For the 1940 census, my mother and my two aunts are listed as children of the head of the household (an uncle); and in the same census year, they are listed as daughters to their actual parents, my maternal grandparents. Consequently 3 individuals are counted twice, once in each county in which the census was done
    Whether birth, marriage or death death information, except what is noted by the physician or clerk all else is given by the individual involved or a relative… or in the case of the adoptee’s certificate the judge handling the final adoption. IN the case of an infant relinquished on or shortly after birth, the information comes from the hospital staff, an attorney, or a social worker.
    Information is relayed on the basis of the information people who report it think they know. Remember the story of Washington and the cherry tree? That incident never happened , yet it is told in many narratives and in tomes of history as fact.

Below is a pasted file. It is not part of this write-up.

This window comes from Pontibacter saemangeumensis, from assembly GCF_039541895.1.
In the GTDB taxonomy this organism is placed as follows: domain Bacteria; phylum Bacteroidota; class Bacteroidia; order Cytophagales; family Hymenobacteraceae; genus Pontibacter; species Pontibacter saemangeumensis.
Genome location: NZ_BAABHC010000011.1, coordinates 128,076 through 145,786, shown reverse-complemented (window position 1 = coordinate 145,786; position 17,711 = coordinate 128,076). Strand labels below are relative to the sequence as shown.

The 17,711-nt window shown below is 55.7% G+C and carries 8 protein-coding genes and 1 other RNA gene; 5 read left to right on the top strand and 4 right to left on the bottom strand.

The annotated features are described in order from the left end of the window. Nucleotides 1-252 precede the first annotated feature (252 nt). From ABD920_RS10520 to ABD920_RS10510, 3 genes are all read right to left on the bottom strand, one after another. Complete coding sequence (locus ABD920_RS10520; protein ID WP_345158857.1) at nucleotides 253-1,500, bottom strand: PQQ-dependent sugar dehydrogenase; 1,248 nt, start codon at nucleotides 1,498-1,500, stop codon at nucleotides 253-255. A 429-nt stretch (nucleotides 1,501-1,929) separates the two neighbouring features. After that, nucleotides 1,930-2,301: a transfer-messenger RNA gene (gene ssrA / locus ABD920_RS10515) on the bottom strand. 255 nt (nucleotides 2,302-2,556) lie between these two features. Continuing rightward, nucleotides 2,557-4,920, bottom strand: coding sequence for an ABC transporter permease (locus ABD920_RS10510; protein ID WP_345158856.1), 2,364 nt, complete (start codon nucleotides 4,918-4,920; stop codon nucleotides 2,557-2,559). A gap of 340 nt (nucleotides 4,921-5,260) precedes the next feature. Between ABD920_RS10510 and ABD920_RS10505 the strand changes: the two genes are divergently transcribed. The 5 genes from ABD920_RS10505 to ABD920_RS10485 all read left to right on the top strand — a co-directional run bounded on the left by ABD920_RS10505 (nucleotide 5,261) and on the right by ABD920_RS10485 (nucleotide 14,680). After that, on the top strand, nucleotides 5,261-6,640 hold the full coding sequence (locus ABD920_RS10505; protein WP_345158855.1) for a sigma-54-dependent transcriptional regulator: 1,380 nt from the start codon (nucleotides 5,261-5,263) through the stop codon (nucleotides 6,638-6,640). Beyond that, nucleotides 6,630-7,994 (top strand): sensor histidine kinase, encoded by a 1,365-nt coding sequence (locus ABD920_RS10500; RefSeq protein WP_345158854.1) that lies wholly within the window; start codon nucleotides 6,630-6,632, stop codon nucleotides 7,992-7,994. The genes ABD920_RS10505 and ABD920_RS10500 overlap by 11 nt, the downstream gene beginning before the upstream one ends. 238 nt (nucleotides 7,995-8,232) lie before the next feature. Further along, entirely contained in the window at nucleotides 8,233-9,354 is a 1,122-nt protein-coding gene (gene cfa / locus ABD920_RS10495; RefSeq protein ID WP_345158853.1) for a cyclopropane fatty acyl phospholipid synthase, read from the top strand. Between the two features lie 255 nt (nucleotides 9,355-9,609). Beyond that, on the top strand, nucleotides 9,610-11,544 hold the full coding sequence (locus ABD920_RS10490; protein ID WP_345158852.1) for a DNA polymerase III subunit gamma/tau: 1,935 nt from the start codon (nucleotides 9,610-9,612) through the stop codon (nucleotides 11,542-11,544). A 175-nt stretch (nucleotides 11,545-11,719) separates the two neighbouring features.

7. Sometimes it’s not necessarily a case of people lying about age, date or place of birth, etc. There were a lot more people who were illiterate and didn’t know the exact dates or places and it’s really wasn’t as important to know the exact details. If you were an agricultural labourer or domestic servant in the 1800’s, for instance, it would be unlikely that you would use the information very often. I tried to trace a child who was orphaned early in life and who lived with family members until he was 16. After he married and appeared on the next census, he recorded his place of birth as where he lived most of his life, not where he was born which was several counties away. I only found him via a fortunate DNA match.